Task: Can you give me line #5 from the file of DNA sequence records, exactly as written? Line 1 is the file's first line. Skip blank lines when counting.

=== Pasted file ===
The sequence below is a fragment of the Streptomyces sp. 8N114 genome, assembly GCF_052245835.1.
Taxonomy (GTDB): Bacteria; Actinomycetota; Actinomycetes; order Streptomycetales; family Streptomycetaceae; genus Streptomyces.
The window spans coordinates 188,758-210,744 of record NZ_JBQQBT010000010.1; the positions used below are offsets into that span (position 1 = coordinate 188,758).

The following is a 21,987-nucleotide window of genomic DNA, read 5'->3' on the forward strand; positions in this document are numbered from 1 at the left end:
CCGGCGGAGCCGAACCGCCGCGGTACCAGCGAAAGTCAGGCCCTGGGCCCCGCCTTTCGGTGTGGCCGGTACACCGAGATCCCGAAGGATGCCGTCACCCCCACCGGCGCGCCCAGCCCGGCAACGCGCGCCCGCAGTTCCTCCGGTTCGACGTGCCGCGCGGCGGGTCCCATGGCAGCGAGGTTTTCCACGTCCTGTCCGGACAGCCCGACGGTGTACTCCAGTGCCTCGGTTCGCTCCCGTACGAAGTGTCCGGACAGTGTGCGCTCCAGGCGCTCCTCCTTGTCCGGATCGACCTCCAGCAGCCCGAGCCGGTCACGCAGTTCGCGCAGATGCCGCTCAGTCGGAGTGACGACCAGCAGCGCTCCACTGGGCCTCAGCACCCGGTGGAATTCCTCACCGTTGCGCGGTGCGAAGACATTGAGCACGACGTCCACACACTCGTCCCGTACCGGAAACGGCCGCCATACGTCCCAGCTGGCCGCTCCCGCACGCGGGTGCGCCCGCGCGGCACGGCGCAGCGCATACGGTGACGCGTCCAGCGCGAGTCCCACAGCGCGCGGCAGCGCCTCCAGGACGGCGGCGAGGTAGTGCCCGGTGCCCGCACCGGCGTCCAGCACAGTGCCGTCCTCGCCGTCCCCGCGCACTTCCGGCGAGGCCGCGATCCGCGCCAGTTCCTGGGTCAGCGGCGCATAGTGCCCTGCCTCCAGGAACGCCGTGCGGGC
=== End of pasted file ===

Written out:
CCGGCGGAGCCGAACCGCCGCGGTACCAGCGAAAGTCAGGCCCTGGGCCCCGCCTTTCGGTGTGGCCGGTACACCGAGATCCCGAAGGATGCCGTCACCCCCACCGGCGCGCCCAGCCCGGCAACGCGCGCCCGCAGTTCCTCCGGTTCGACGTGCCGCGCGGCGGGTCCCATGGCAGCGAGGTTTTCCACGTCCTGTCCGGACAGCCCGACGGTGTACTCCAGTGCCTCGGTTCGCTCCCGTACGAAGTGTCCGGACAGTGTGCGCTCCAGGCGCTCCTCCTTGTCCGGATCGACCTCCAGCAGCCCGAGCCGGTCACGCAGTTCGCGCAGATGCCGCTCAGTCGGAGTGACGACCAGCAGCGCTCCACTGGGCCTCAGCACCCGGTGGAATTCCTCACCGTTGCGCGGTGCGAAGACATTGAGCACGACGTCCACACACTCGTCCCGTACCGGAAACGGCCGCCATACGTCCCAGCTGGCCGCTCCCGCACGCGGGTGCGCCCGCGCGGCACGGCGCAGCGCATACGGTGACGCGTCCAGCGCGAGTCCCACAGCGCGCGGCAGCGCCTCCAGGACGGCGGCGAGGTAGTGCCCGGTGCCCGCACCGGCGTCCAGCACAGTGCCGTCCTCGCCGTCCCCGCGCACTTCCGGCGAGGCCGCGATCCGCGCCAGTTCCTGGGTCAGCGGCGCATAGTGCCCTGCCTCCAGGAACGCCGTGCGGGC